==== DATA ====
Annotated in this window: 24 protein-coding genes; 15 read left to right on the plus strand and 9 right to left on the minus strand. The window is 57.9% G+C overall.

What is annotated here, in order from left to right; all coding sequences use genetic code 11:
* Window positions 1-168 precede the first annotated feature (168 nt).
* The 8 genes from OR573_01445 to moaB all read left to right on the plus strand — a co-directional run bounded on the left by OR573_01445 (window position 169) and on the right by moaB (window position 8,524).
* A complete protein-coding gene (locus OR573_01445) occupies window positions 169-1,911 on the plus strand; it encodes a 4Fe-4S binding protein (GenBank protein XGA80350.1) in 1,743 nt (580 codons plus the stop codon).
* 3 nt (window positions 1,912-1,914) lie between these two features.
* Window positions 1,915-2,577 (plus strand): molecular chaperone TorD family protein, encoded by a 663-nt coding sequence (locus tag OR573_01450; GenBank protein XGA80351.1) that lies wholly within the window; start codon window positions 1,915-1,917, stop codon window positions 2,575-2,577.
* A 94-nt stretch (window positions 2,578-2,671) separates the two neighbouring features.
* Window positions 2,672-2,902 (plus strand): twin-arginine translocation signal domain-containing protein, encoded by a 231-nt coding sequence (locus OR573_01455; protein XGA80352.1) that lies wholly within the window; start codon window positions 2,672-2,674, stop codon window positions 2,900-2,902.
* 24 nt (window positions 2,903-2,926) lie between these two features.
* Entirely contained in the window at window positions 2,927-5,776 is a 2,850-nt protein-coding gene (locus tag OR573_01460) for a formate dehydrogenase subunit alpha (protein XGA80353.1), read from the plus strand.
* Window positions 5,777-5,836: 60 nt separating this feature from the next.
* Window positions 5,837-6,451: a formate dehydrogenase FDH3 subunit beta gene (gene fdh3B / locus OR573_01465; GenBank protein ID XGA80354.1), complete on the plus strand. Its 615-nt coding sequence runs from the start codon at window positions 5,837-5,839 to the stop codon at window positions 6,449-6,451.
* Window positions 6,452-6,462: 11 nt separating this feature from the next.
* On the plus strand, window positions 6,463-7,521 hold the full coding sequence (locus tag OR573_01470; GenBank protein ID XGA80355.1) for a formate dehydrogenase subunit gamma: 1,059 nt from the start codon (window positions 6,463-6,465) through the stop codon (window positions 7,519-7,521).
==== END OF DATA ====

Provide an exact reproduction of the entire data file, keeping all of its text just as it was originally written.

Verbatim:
Annotated in this window: 24 protein-coding genes; 15 read left to right on the plus strand and 9 right to left on the minus strand. The window is 57.9% G+C overall.

What is annotated here, in order from left to right; all coding sequences use genetic code 11:
* Window positions 1-168 precede the first annotated feature (168 nt).
* The 8 genes from OR573_01445 to moaB all read left to right on the plus strand — a co-directional run bounded on the left by OR573_01445 (window position 169) and on the right by moaB (window position 8,524).
* A complete protein-coding gene (locus OR573_01445) occupies window positions 169-1,911 on the plus strand; it encodes a 4Fe-4S binding protein (GenBank protein XGA80350.1) in 1,743 nt (580 codons plus the stop codon).
* 3 nt (window positions 1,912-1,914) lie between these two features.
* Window positions 1,915-2,577 (plus strand): molecular chaperone TorD family protein, encoded by a 663-nt coding sequence (locus tag OR573_01450; GenBank protein XGA80351.1) that lies wholly within the window; start codon window positions 1,915-1,917, stop codon window positions 2,575-2,577.
* A 94-nt stretch (window positions 2,578-2,671) separates the two neighbouring features.
* Window positions 2,672-2,902 (plus strand): twin-arginine translocation signal domain-containing protein, encoded by a 231-nt coding sequence (locus OR573_01455; protein XGA80352.1) that lies wholly within the window; start codon window positions 2,672-2,674, stop codon window positions 2,900-2,902.
* 24 nt (window positions 2,903-2,926) lie between these two features.
* Entirely contained in the window at window positions 2,927-5,776 is a 2,850-nt protein-coding gene (locus tag OR573_01460) for a formate dehydrogenase subunit alpha (protein XGA80353.1), read from the plus strand.
* Window positions 5,777-5,836: 60 nt separating this feature from the next.
* Window positions 5,837-6,451: a formate dehydrogenase FDH3 subunit beta gene (gene fdh3B / locus OR573_01465; GenBank protein ID XGA80354.1), complete on the plus strand. Its 615-nt coding sequence runs from the start codon at window positions 5,837-5,839 to the stop codon at window positions 6,449-6,451.
* Window positions 6,452-6,462: 11 nt separating this feature from the next.
* On the plus strand, window positions 6,463-7,521 hold the full coding sequence (locus tag OR573_01470; GenBank protein ID XGA80355.1) for a formate dehydrogenase subunit gamma: 1,059 nt from the start codon (window positions 6,463-6,465) through the stop codon (window positions 7,519-7,521).